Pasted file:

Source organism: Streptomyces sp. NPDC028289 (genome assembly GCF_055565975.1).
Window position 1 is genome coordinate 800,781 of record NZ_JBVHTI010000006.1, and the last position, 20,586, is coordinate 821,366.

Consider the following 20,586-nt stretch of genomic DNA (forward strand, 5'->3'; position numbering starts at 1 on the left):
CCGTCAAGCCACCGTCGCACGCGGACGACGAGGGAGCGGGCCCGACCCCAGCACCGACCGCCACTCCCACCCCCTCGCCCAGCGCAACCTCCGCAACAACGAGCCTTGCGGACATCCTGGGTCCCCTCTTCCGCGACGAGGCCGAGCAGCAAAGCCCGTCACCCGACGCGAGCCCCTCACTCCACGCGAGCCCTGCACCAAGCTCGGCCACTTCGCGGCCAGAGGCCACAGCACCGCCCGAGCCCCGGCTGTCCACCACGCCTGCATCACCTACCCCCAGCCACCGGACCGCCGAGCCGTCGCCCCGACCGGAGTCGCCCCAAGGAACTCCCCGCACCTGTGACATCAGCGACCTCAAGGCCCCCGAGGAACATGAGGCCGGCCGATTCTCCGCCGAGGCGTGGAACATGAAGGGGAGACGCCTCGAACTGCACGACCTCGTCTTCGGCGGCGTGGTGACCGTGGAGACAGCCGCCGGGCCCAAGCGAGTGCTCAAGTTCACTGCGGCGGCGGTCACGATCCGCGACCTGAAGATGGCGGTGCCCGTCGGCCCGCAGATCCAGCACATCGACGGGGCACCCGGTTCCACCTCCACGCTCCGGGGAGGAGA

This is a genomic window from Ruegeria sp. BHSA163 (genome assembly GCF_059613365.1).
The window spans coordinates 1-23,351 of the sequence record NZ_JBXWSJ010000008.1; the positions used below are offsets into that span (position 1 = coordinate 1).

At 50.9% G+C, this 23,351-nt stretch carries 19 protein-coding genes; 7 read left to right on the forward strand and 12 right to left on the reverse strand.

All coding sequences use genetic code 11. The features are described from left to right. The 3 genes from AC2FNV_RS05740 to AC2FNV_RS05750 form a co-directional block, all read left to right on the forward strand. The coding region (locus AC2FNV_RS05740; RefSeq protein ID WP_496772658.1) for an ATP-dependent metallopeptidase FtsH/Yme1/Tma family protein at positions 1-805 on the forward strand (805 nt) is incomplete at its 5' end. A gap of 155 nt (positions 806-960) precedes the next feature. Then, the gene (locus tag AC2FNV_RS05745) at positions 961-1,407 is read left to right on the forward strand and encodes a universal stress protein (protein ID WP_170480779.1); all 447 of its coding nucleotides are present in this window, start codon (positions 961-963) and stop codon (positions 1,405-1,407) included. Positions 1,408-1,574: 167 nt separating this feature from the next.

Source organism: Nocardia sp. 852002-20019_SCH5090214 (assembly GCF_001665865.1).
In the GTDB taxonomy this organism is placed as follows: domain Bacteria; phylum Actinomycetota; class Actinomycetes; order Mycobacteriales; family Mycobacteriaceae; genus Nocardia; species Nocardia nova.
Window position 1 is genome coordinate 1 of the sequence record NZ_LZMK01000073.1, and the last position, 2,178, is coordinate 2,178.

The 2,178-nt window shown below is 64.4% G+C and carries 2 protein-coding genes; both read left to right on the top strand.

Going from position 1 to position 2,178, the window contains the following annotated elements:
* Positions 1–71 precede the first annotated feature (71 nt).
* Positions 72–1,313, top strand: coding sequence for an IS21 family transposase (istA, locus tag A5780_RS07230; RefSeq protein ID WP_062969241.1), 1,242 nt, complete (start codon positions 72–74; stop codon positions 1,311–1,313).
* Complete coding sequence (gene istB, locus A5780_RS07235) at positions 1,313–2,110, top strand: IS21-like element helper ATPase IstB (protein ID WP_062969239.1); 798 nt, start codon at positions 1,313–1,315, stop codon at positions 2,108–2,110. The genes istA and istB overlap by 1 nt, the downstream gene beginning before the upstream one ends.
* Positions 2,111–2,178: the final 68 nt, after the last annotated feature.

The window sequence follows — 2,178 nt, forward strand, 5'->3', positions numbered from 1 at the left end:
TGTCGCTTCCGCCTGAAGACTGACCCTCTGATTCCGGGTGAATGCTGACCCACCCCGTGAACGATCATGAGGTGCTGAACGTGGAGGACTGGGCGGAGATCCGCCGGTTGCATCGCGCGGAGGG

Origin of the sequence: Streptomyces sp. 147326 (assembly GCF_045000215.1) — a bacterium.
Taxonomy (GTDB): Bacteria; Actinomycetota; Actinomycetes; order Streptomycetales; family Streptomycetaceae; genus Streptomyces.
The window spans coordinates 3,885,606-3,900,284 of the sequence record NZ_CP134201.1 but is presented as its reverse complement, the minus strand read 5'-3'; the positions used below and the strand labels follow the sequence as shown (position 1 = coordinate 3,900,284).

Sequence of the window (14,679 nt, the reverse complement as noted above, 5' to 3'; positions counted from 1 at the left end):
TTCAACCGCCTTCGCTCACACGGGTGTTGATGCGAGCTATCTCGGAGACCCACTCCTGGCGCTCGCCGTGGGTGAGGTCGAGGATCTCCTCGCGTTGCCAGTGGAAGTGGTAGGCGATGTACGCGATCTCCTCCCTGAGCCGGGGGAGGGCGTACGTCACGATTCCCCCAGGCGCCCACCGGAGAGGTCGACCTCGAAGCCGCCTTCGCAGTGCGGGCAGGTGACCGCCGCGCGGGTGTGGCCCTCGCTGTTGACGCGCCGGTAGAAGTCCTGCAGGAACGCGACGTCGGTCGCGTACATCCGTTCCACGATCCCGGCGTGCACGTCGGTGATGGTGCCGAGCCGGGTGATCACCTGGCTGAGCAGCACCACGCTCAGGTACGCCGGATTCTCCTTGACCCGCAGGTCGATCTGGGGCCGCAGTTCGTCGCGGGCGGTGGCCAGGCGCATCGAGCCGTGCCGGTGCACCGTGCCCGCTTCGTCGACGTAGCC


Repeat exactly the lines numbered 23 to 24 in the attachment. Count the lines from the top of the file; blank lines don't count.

Sequence of the window (14,679 nt, the reverse complement as noted above, 5' to 3'; positions counted from 1 at the left end):
TTCAACCGCCTTCGCTCACACGGGTGTTGATGCGAGCTATCTCGGAGACCCACTCCTGGCGCTCGCCGTGGGTGAGGTCGAGGATCTCCTCGCGTTGCCAGTGGAAGTGGTAGGCGATGTACGCGATCTCCTCCCTGAGCCGGGGGAGGGCGTACGTCACGATTCCCCCAGGCGCCCACCGGAGAGGTCGACCTCGAAGCCGCCTTCGCAGTGCGGGCAGGTGACCGCCGCGCGGGTGTGGCCCTCGCTGTTGACGCGCCGGTAGAAGTCCTGCAGGAACGCGACGTCGGTCGCGTACATCCGTTCCACGATCCCGGCGTGCACGTCGGTGATGGTGCCGAGCCGGGTGATCACCTGGCTGAGCAGCACCACGCTCAGGTACGCCGGATTCTCCTTGACCCGCAGGTCGATCTGGGGCCGCAGTTCGTCGCGGGCGGTGGCCAGGCGCATCGAGCCGTGCCGGTGCACCGTGCCCGCTTCGTCGACGTAGCC